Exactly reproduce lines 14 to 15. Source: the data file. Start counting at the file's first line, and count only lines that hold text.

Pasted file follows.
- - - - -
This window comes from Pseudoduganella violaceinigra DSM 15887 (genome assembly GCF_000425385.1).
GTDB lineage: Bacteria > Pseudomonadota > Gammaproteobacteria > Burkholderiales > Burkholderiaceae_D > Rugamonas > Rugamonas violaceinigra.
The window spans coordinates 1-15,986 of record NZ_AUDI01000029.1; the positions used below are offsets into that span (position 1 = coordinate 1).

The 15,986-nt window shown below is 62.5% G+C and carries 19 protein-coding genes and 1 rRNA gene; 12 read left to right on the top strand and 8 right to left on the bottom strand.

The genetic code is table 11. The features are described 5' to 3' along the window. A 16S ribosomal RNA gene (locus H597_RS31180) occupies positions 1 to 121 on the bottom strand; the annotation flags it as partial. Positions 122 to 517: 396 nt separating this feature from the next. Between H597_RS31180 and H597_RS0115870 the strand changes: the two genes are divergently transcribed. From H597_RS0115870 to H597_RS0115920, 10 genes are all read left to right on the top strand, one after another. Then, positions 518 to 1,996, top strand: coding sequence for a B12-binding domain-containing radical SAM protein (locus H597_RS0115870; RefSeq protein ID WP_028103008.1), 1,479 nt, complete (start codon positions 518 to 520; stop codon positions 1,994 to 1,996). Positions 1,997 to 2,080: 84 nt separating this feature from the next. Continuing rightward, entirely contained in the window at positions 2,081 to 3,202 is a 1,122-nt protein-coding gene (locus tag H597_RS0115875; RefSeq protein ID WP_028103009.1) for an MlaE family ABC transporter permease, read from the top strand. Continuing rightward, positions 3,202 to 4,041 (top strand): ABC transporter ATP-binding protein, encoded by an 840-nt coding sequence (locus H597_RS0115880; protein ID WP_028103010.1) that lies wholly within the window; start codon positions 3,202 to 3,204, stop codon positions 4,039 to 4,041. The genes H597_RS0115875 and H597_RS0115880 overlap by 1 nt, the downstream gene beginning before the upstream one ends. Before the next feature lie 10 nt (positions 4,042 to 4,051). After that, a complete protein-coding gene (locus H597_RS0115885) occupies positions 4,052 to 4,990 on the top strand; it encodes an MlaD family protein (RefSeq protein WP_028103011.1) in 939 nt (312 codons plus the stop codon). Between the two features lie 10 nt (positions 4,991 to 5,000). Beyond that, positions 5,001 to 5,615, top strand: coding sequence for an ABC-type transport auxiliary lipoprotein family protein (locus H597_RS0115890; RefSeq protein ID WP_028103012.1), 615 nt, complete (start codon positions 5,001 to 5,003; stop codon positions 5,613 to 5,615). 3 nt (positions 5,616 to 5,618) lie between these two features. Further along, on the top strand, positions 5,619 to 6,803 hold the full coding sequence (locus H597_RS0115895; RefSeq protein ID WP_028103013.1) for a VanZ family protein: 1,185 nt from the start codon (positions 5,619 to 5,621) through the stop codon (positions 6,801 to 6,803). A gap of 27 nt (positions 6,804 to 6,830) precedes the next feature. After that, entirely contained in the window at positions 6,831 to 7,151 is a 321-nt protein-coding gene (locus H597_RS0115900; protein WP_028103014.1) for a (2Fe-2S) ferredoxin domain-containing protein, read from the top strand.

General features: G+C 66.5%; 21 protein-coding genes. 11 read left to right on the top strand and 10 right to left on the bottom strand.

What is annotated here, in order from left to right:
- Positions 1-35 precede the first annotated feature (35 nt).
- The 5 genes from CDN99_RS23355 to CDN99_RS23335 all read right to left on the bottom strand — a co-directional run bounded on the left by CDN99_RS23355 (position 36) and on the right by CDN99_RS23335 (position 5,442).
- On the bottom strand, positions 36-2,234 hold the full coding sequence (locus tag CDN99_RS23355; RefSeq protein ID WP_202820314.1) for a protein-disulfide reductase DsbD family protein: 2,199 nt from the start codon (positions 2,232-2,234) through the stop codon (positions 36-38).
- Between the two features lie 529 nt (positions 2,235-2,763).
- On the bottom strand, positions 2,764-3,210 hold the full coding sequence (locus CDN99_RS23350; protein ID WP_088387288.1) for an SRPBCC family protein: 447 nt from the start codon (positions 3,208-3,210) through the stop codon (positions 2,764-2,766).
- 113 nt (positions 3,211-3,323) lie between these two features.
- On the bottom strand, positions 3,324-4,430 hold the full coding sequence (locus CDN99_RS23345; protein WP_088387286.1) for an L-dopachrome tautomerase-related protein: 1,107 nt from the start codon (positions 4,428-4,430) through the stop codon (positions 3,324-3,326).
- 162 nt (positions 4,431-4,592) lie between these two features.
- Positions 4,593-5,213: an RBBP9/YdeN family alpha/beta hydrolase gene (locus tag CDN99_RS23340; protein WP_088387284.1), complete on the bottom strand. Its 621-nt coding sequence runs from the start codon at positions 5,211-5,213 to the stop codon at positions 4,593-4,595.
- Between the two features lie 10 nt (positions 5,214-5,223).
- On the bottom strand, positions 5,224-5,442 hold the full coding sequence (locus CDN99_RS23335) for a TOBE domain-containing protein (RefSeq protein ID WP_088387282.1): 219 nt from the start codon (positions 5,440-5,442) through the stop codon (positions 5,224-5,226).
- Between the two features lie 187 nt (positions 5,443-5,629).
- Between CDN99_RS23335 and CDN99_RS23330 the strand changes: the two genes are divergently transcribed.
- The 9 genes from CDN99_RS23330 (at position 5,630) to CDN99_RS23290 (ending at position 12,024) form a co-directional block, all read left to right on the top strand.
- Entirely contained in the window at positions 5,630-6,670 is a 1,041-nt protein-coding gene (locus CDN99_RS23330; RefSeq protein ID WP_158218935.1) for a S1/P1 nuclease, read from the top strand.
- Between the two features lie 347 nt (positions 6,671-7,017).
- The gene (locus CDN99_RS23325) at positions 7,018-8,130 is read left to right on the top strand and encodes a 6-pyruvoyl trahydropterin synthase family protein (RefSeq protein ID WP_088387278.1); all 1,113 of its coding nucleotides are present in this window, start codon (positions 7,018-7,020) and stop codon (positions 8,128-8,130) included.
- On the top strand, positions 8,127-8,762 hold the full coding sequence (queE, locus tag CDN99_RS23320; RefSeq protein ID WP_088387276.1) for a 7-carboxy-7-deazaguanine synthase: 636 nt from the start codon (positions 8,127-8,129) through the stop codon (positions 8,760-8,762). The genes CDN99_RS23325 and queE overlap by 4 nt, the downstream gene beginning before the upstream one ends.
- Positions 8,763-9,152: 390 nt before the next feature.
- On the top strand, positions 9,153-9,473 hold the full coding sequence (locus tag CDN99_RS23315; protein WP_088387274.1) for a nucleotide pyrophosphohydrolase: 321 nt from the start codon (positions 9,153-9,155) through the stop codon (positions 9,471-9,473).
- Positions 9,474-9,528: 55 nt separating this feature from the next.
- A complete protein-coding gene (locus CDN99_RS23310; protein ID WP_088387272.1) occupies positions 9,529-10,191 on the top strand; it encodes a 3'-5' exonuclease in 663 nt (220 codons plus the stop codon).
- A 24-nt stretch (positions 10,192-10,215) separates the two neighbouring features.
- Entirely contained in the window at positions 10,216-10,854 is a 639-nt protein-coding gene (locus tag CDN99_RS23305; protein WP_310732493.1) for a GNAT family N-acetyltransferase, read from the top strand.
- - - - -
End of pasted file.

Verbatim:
- On the bottom strand, positions 3,324-4,430 hold the full coding sequence (locus CDN99_RS23345; protein WP_088387286.1) for an L-dopachrome tautomerase-related protein: 1,107 nt from the start codon (positions 4,428-4,430) through the stop codon (positions 3,324-3,326).
- 162 nt (positions 4,431-4,592) lie between these two features.